Conditions deteriorating on Texas coast
The waters of the Gulf of Mexico are already rising ahead of Hurricane Ike as the giant storm closes on the northern coast of Texas and western Louisiana. Sea levels are already 5 feet above predicted tides, and forecasters are warning of an approaching storm surge that could push the water 20 to 25 feet above normal levels.
Video from the Texas coast shows beach communities are already awash. That's making WeatherBug meteorologist Joe Bartosik very nervous:
"I’m becoming extremely concerned by what I’m seeing on our own WeatherBug cameras, tidal gauges, and news clips: storm surge flooding placing communities well underwater (at least 4 to 6 feet) from Cameron, Louisiana to Galveston, Texas and the hurricane hasn’t even arrived yet! At this point, and with forecasts of a 20 to 25 foot surge, I don’t think it would be unrealistic or overly dramatic to expect extreme, if not catastrophic, storm surge damage similar to that which occurred in Katrina and Rita."
Here's how a WeatherBug camera in Galveston captured the storm surge this morning as it put water over a parking lot at Moody Gardens. Watch the parking space lane paint, and then the median strips, go under. This one will be good to watch as the storm itself moves in.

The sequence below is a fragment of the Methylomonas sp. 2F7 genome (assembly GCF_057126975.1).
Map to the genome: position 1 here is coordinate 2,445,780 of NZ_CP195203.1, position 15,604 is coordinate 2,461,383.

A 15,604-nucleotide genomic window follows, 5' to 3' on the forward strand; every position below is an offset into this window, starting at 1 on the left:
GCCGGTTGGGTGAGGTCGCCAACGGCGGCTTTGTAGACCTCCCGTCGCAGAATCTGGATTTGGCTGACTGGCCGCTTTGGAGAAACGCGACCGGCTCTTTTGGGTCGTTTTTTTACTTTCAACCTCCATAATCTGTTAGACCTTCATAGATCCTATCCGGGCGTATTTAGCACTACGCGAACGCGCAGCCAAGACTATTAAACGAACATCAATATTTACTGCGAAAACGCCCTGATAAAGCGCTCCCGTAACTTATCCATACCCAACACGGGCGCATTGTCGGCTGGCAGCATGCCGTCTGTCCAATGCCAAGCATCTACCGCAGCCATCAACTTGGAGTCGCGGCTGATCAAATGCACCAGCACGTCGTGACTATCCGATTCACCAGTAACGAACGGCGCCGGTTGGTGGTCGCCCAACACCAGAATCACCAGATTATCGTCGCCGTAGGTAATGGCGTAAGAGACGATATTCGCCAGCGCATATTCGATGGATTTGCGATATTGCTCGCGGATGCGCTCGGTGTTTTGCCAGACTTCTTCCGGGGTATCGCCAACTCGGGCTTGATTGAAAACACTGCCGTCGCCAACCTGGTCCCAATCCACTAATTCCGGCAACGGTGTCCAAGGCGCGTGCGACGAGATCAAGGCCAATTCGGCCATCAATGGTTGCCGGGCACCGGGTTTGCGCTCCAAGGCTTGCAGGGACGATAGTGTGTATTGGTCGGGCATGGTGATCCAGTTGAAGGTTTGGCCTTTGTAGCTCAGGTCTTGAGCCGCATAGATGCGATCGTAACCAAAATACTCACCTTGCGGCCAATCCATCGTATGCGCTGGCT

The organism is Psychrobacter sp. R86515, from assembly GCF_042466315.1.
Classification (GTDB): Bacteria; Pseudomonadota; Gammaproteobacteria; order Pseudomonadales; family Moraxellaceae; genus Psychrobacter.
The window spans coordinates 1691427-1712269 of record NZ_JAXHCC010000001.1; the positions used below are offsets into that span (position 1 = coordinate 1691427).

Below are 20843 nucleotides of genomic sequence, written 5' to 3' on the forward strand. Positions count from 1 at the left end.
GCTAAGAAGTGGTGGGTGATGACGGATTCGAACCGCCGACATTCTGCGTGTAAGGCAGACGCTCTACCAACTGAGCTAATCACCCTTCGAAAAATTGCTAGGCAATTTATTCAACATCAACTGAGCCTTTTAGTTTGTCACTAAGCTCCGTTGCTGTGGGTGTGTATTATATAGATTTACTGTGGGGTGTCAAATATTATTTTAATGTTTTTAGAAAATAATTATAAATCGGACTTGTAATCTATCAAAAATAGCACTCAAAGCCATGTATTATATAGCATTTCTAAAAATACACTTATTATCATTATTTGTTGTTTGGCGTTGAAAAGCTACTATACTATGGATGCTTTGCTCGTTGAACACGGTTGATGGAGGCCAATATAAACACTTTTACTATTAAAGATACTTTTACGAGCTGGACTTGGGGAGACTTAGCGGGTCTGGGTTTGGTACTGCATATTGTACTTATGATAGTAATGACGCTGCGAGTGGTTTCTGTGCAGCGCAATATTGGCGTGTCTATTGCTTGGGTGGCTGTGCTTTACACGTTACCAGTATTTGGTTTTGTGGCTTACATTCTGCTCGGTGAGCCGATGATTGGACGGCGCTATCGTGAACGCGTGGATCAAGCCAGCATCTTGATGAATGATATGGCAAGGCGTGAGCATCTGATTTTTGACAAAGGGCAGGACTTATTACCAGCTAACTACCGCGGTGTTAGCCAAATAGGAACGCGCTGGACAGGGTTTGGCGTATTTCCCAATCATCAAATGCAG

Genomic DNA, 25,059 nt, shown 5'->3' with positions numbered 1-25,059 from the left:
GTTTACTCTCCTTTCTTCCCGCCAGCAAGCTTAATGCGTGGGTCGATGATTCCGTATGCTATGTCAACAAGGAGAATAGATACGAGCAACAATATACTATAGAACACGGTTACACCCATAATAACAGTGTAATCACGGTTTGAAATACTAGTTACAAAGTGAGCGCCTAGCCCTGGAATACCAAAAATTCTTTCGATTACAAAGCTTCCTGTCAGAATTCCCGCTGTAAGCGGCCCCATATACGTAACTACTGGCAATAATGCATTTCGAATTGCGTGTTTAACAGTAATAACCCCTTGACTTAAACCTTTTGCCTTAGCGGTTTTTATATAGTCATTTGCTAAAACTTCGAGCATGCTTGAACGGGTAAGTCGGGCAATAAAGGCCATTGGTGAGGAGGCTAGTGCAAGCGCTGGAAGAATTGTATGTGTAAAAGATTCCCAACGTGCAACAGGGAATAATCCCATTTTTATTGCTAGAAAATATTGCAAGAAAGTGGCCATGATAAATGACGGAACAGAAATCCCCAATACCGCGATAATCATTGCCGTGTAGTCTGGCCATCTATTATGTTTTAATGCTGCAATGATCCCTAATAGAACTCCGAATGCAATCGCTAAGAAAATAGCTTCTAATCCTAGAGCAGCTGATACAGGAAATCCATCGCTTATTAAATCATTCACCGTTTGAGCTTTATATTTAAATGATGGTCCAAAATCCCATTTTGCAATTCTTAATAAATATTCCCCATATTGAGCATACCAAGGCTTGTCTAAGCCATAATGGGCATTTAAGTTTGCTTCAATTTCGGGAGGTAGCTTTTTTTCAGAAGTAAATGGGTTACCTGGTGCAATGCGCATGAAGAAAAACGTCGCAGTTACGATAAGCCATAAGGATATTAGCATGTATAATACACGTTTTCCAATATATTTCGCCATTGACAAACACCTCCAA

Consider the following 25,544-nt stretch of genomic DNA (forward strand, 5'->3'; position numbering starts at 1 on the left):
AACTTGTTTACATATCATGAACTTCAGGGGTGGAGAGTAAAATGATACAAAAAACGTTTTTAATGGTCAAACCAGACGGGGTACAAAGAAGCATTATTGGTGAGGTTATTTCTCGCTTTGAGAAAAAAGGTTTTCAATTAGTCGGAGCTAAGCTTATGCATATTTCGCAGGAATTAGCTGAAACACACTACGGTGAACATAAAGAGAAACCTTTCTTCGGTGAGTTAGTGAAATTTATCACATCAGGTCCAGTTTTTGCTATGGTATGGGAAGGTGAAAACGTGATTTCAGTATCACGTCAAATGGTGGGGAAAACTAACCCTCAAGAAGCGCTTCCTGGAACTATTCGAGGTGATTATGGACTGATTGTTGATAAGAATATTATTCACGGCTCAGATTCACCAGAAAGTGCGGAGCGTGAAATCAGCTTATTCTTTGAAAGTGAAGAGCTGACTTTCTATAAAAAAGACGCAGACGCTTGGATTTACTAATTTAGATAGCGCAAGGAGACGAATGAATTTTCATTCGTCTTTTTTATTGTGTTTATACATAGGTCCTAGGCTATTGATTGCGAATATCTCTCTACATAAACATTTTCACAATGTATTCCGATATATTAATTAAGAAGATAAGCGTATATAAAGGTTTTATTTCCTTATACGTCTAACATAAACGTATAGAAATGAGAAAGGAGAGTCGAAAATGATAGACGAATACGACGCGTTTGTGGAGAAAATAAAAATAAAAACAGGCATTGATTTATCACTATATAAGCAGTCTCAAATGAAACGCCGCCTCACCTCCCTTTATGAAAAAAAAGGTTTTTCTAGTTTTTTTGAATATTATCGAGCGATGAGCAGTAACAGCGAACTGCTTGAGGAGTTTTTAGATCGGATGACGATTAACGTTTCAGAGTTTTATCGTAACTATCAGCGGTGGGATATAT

That high water will drive miles up the bays, rivers and ship channels. Large, battering waves are expected to crash over coastal communities, with widespread damage. The warnings, as we have reported in the previous post, are dire. Anyone remaining behind in one- or two-story residences can expect "certain death," forecasters have stated.
The center of Hurricane Ike was 195 miles southeast of Galveston at 11 a.m. EDT today, moving to the west-northwest at 12 mph. It was expected to begin a gradual right turn later today, and to the north by tomorrow into the Southern Plains.
Top sustained winds had strengthened a bit overnight, to 105 mph. That's pretty close to the 111 mph threshhold for a Cat. 3 "major" hurricane, so its possible Ike could make that mark before landfall. A wind gauge 400 feet high on an offshore oil platform was reading 125 mph earlier this morning.
In the meantime, winds are rising and the barometric pressure is falling in the Houston and Galveston area. You can track conditions on this private weather station in Galveston . (First station I linked to shut down almost immediately. This link is a new one that still seems to be working).